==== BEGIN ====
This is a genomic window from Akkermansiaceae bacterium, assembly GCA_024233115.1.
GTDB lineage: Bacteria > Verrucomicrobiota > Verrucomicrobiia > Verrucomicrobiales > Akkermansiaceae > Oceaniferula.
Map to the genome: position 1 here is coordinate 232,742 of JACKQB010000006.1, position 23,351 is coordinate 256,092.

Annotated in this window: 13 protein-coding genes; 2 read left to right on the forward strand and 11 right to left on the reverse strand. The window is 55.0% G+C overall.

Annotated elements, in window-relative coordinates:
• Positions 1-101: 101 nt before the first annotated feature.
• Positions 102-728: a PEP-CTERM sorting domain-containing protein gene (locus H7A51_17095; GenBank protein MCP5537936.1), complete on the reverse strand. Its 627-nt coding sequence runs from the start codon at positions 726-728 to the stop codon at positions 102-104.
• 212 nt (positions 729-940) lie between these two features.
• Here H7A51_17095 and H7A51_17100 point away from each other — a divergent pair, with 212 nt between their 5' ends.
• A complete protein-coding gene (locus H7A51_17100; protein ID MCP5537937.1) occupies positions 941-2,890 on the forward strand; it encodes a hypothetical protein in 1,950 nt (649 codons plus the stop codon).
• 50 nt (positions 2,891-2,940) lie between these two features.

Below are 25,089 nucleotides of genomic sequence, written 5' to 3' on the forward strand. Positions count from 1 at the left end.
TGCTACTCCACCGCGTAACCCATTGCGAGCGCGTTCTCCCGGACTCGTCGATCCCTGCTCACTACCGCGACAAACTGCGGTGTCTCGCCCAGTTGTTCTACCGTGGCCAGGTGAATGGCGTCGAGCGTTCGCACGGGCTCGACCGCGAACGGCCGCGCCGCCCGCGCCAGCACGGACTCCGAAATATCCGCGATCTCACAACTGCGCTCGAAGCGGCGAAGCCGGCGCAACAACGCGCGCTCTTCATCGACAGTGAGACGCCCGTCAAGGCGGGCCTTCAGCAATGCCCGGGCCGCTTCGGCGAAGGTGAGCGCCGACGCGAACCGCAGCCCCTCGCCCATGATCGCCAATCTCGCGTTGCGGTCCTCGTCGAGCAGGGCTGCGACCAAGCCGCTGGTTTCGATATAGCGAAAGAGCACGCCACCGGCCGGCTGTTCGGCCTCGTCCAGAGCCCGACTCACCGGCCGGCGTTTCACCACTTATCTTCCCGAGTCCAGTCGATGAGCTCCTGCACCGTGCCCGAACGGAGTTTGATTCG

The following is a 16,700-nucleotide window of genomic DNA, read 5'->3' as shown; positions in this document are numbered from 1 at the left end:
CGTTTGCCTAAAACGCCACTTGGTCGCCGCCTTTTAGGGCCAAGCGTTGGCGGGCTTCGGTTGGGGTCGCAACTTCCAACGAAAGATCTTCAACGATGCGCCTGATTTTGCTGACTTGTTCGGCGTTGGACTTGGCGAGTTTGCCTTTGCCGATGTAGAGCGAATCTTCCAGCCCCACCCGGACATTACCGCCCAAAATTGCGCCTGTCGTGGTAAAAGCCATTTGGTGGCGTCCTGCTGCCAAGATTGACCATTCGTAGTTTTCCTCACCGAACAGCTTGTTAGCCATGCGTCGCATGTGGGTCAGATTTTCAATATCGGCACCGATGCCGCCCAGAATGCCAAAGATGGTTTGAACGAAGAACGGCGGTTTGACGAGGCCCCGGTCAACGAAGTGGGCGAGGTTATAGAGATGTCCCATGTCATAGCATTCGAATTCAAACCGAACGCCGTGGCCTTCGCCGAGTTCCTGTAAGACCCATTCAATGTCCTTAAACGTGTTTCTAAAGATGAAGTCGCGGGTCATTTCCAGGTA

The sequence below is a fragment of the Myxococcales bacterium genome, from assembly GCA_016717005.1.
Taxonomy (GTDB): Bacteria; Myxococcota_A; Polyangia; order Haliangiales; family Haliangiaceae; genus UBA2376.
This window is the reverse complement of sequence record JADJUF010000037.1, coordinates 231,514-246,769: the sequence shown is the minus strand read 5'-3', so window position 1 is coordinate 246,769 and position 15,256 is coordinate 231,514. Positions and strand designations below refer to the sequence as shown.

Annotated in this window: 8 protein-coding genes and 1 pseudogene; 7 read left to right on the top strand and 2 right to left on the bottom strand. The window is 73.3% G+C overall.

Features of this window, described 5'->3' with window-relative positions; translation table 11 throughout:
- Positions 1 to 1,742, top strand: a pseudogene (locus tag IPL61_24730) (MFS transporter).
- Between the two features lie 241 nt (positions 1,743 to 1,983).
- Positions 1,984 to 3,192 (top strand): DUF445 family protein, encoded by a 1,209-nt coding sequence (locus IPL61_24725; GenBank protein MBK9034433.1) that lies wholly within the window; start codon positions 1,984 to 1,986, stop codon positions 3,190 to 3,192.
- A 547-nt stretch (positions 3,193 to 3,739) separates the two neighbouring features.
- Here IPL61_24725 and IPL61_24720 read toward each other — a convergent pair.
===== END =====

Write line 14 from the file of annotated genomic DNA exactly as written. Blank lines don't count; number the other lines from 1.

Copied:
The following is a 16,700-nucleotide window of genomic DNA, read 5'->3' as shown; positions in this document are numbered from 1 at the left end: